Olney’s way of helping us see realities we don’t always see was less fantastic than Lewis’s, and less dramatic than O’Connor’s. But just as imaginative and just as striking. And I think just as deep.
The Stone — you can listen to it here — begins with a conman remembering meeting Jesus. The song’s called “Jerusalem Tomorrow.” People aren’t buying his tricks anymore. He finds out that some guy had already been through doing real miracles and not asking for money. He wants in.
The conman says about Jesus: “He has everyone convinced that he’s for real. Well, I figure we can work some kind of deal. Well, he offers me a job and I say fine. He says I’ll get paid off on down the line.” He has no idea what’s he asked for, and what’s he’s going to get. The last line of the song hits hard. “Well, I guess I’ll string along. Don’t see how too much can go wrong. As long as he pays my way I guess I’ll follow. We’re headed for Jerusalem tomorrow.”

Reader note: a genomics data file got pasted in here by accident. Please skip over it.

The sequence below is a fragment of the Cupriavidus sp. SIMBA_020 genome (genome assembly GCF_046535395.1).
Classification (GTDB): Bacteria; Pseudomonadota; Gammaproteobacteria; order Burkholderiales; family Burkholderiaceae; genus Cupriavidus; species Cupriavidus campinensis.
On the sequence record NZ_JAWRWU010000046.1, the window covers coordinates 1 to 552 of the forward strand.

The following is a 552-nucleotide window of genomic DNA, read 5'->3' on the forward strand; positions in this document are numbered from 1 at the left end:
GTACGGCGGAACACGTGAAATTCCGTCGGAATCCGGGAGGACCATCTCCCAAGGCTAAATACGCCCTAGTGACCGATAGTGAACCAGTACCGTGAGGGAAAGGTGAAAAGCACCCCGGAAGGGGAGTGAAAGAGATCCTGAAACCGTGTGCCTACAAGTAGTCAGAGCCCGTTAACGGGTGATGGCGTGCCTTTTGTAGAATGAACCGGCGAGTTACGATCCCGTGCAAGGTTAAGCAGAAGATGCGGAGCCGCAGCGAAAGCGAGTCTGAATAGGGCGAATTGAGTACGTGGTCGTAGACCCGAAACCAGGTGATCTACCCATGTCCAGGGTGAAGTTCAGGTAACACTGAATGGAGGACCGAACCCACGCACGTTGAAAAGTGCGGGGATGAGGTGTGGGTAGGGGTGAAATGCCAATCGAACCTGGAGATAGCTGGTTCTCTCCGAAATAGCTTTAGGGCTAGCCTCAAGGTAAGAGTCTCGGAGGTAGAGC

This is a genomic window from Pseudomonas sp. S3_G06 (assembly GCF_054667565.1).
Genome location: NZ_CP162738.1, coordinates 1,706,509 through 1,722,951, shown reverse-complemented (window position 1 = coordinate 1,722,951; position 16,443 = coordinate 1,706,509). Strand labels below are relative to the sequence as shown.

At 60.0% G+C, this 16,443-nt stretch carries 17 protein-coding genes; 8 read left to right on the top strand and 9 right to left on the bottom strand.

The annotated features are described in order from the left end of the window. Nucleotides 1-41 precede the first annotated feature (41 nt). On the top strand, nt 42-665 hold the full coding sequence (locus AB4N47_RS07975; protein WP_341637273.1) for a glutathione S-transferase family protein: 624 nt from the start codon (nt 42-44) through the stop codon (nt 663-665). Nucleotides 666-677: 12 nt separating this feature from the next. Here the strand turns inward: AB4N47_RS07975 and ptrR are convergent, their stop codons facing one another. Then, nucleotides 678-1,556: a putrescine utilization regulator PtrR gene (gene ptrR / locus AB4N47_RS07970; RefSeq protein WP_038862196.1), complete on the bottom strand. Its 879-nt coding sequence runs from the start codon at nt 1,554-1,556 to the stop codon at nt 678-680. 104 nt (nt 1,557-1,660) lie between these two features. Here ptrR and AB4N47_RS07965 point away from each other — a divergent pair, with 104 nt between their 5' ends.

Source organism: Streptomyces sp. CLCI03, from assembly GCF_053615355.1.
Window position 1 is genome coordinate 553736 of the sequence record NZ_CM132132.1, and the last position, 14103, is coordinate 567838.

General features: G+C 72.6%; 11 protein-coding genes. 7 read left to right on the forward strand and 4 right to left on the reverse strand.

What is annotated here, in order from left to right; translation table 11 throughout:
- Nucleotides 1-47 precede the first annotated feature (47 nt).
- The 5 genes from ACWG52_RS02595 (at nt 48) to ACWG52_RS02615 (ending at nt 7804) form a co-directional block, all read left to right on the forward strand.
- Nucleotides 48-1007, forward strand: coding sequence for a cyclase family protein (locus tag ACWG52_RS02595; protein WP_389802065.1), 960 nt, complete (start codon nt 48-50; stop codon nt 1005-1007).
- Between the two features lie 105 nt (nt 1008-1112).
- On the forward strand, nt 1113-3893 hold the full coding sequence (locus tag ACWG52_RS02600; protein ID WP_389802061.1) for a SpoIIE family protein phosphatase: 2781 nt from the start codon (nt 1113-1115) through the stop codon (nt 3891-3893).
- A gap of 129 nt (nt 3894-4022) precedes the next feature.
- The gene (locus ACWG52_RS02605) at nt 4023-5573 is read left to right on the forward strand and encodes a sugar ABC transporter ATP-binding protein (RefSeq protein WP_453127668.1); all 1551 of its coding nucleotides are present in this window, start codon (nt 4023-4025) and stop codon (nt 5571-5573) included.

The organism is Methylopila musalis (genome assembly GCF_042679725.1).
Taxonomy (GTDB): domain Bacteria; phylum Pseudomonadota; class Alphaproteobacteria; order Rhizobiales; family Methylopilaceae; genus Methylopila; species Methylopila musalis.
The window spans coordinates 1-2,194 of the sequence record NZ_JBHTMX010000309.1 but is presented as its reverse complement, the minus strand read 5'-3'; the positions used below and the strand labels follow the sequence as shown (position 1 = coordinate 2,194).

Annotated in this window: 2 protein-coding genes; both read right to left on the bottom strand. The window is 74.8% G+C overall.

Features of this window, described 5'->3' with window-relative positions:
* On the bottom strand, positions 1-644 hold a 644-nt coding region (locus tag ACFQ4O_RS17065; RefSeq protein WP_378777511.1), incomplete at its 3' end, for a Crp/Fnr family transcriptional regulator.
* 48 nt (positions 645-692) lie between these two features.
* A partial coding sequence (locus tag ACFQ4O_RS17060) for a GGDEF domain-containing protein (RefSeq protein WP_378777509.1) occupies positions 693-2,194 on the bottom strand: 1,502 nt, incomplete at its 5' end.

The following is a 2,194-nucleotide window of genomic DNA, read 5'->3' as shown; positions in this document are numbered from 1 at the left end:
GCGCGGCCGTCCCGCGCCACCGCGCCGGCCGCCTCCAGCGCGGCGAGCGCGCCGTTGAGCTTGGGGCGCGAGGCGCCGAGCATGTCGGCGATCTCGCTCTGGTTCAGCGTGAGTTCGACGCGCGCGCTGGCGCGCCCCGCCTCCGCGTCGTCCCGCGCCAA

Here’s one of Olney’s subtle insights. As the speaker entered Jerusalem with Jesus, he must have felt he’d hit the conman jackpot. Then things go completely wrong. And then on Easter, completely right. The song suggests he’s looking back a long ways, as a believer. He did get paid off on down the line.
The Donkey, the Disciple, the Cop, and the Criminal
In the next song, called “Brays,” the donkey Jesus rode into Jerusalem remembers his day of reflected glory. Olney says he got the idea from G. K. Chesterton’s poem “The Donkey,” and I think it’s a wiser, deeper take on the donkey’s story.